The carolers were singing, incense was rising, and the candles chased away the darkness that cold Christmas Eve. It was a beautiful mass as usual in my small country parish, but I wasn’t able to properly appreciate it.
I hovered in one of the last pews, hoping to hide in the shadows. I wanted to be invisible to the familiar faces filling the pews all around me.
This particular Christmas, I experienced the miracle of the Incarnation like never before. When I saw baby Jesus lying in the manger, the full reality of that little cherub hit me.
The King of the Universe, Emmanuel, God with us, came to us as a newborn. He looked nothing like the familiar images of a chubby, squeezable baby, sitting contently in Mary’s lap.
Jesus came out as a helpless, scrawny little newborn, unable to even lift up his poor head.
This truth was so real for me as I meditated upon it with tears streaming down my cheeks as I tried to hide my face and broken body from those around me.
Close to 24 hours earlier, I myself had given birth to a tiny baby girl. I could feel the reality of childbirth, as struggling with a very long and very dangerous labor left its toll. I arrived home from the hospital, fed the baby, and headed off to mass alone.
The birth of Jesus surely wasn’t as traumatic or scary as the birth of my Jacinta had been, as Mary was free from original sin and all of it’s effects.
But baby Jesus was still a newborn, with that adorable startle reflex, in need of a good swaddle. Mary surely laid him across her chest to keep his body temperature warm enough as his little body adjusted to life outside the womb.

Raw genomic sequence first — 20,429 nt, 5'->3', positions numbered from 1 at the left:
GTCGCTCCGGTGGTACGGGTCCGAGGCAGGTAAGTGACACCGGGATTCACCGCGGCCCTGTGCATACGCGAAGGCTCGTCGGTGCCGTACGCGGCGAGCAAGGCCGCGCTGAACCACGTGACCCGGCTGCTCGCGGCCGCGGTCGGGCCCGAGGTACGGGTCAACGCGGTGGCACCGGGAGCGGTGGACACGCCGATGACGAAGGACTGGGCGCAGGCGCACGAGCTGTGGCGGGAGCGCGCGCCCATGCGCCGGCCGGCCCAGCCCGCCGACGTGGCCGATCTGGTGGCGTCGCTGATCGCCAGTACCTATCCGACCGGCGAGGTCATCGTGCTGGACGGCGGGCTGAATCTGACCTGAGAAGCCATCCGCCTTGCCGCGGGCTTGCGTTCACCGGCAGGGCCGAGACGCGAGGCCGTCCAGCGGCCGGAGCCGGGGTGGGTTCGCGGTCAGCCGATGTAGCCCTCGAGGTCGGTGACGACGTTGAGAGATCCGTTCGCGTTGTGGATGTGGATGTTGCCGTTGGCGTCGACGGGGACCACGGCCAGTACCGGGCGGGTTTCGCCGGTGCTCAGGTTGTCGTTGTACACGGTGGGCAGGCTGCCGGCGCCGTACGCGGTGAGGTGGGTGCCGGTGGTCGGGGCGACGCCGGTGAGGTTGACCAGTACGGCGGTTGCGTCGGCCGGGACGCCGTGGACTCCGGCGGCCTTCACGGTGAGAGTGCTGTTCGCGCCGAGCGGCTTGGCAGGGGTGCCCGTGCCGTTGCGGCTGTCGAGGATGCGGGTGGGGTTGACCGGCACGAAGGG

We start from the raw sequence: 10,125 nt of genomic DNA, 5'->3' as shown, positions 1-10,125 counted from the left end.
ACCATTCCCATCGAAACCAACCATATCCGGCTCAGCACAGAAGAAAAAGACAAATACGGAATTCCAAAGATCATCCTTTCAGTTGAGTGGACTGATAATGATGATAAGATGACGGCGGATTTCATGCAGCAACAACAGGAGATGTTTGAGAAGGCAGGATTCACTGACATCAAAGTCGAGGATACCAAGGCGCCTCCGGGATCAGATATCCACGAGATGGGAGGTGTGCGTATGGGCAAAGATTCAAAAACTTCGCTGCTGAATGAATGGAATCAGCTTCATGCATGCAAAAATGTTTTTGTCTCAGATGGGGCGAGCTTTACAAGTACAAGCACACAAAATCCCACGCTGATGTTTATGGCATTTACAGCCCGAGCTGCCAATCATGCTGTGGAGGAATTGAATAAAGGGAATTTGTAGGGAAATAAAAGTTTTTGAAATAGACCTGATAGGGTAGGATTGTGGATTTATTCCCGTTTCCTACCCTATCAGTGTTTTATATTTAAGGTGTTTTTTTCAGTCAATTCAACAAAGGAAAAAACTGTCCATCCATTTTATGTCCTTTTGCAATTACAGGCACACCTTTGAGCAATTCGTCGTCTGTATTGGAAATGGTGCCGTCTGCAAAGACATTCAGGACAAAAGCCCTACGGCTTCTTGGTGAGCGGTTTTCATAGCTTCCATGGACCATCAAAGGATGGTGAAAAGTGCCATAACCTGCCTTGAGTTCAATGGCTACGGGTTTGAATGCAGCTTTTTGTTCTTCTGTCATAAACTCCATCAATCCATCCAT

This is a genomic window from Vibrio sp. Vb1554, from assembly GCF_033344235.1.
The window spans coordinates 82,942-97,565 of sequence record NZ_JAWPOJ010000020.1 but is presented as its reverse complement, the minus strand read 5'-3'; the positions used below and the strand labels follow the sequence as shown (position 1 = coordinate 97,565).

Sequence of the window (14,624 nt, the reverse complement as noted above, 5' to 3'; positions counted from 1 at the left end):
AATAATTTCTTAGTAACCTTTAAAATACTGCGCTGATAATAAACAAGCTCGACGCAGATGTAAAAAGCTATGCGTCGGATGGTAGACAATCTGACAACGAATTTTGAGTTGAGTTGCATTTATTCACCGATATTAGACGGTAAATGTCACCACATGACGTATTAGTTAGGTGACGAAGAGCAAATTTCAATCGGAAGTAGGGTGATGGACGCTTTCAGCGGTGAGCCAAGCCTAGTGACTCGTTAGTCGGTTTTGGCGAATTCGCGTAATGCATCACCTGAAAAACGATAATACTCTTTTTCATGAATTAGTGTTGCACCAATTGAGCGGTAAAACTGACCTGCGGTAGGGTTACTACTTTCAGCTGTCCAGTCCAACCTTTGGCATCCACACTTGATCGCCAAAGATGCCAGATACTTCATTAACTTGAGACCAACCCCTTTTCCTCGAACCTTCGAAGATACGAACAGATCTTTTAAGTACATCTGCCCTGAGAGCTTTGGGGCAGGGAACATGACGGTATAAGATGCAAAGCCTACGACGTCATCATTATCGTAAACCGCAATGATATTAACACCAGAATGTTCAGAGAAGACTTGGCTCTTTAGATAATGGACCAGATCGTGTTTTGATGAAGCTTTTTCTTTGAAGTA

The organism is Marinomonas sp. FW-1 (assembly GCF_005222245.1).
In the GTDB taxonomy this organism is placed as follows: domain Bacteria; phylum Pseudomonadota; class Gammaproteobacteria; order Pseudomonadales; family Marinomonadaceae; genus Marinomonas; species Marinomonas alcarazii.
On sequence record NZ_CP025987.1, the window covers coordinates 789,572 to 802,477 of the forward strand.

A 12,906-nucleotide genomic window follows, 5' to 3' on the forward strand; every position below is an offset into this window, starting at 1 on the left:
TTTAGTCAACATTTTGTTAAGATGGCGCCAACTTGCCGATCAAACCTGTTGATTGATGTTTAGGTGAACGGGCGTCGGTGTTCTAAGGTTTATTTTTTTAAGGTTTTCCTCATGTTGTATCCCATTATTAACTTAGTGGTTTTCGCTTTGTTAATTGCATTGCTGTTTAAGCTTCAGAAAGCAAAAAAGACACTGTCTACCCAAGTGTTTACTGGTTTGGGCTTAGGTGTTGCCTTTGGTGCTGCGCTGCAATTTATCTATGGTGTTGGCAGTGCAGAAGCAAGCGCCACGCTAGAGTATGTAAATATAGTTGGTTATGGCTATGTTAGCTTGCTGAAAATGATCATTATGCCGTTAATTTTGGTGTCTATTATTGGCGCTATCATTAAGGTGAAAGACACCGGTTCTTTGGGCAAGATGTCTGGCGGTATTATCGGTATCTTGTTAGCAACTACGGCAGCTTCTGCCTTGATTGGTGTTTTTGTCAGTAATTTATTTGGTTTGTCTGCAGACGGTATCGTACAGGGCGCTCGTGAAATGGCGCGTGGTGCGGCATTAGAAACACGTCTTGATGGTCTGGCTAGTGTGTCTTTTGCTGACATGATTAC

Did she marvel at his goodness as she held that little hand in her own, opening up that tight newborn fist to count his perfectly formed fingers?
Did she excitedly call for St. Joseph when he first peeked open those precious eyes to look up at her for the first time?
Did she gently stroke his matted hair as he sleepily nursed at her side?
And did she gently sway on her throne of straw as she patted his little back, waiting for the itty-bitty burp to come so that the two of them could lie down, snuggled up together, to drift off to sleep while St. Joseph stood watch and did his best to block the draft from hitting their holy bodies?
Jesus, the second person of the Blessed Trinity, could have just said the word and appeared, fully grown and mature. But it was in this Divine plan that he came into this world in the most natural of ways, so that we, who may be afraid to approach our Heavenly Father, wouldn’t be shy to approach him in this most humble and helpless state.
I will forever look at the miracle of Christmas differently, and I challenge you to experience Christmas this year with a fresh set of eyes. Set aside the habit of going through the season on auto-pilot. Sure, we may have heard the story of Jesus’ birth one-hundred times, but let the one-hundred and first time be as if it were the first time.
Ask the Holy Spirit to speak to you and whisper the message that you need to hear this Christmas season.
I will be praying for you!
Until next time, your sister in Christ,